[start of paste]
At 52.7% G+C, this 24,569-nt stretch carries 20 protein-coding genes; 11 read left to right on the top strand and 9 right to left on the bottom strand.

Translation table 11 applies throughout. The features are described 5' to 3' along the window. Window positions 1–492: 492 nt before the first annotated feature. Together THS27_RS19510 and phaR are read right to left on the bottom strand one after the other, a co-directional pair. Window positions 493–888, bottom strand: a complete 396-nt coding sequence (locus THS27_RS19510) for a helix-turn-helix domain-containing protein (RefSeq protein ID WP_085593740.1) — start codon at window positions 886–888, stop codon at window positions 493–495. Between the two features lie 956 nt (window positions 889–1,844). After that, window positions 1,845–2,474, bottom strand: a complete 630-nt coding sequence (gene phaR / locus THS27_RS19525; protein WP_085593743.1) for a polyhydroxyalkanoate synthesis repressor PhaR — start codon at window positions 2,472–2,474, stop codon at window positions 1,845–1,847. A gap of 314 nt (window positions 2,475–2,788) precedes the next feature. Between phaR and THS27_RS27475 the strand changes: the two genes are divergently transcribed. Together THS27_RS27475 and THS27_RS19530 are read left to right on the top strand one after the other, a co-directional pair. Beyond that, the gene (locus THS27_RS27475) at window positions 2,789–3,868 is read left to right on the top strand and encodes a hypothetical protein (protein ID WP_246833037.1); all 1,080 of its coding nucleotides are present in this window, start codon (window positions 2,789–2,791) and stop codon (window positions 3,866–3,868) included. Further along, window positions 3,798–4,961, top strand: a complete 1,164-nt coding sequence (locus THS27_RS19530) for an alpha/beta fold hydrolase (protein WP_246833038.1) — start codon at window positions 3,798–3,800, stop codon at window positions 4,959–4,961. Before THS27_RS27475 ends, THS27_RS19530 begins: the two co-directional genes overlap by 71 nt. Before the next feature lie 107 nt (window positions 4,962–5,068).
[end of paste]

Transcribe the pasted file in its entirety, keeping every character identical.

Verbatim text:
At 52.7% G+C, this 24,569-nt stretch carries 20 protein-coding genes; 11 read left to right on the top strand and 9 right to left on the bottom strand.

Translation table 11 applies throughout. The features are described 5' to 3' along the window. Window positions 1–492: 492 nt before the first annotated feature. Together THS27_RS19510 and phaR are read right to left on the bottom strand one after the other, a co-directional pair. Window positions 493–888, bottom strand: a complete 396-nt coding sequence (locus THS27_RS19510) for a helix-turn-helix domain-containing protein (RefSeq protein ID WP_085593740.1) — start codon at window positions 886–888, stop codon at window positions 493–495. Between the two features lie 956 nt (window positions 889–1,844). After that, window positions 1,845–2,474, bottom strand: a complete 630-nt coding sequence (gene phaR / locus THS27_RS19525; protein WP_085593743.1) for a polyhydroxyalkanoate synthesis repressor PhaR — start codon at window positions 2,472–2,474, stop codon at window positions 1,845–1,847. A gap of 314 nt (window positions 2,475–2,788) precedes the next feature. Between phaR and THS27_RS27475 the strand changes: the two genes are divergently transcribed. Together THS27_RS27475 and THS27_RS19530 are read left to right on the top strand one after the other, a co-directional pair. Beyond that, the gene (locus THS27_RS27475) at window positions 2,789–3,868 is read left to right on the top strand and encodes a hypothetical protein (protein ID WP_246833037.1); all 1,080 of its coding nucleotides are present in this window, start codon (window positions 2,789–2,791) and stop codon (window positions 3,866–3,868) included. Further along, window positions 3,798–4,961, top strand: a complete 1,164-nt coding sequence (locus THS27_RS19530) for an alpha/beta fold hydrolase (protein WP_246833038.1) — start codon at window positions 3,798–3,800, stop codon at window positions 4,959–4,961. Before THS27_RS27475 ends, THS27_RS19530 begins: the two co-directional genes overlap by 71 nt. Before the next feature lie 107 nt (window positions 4,962–5,068).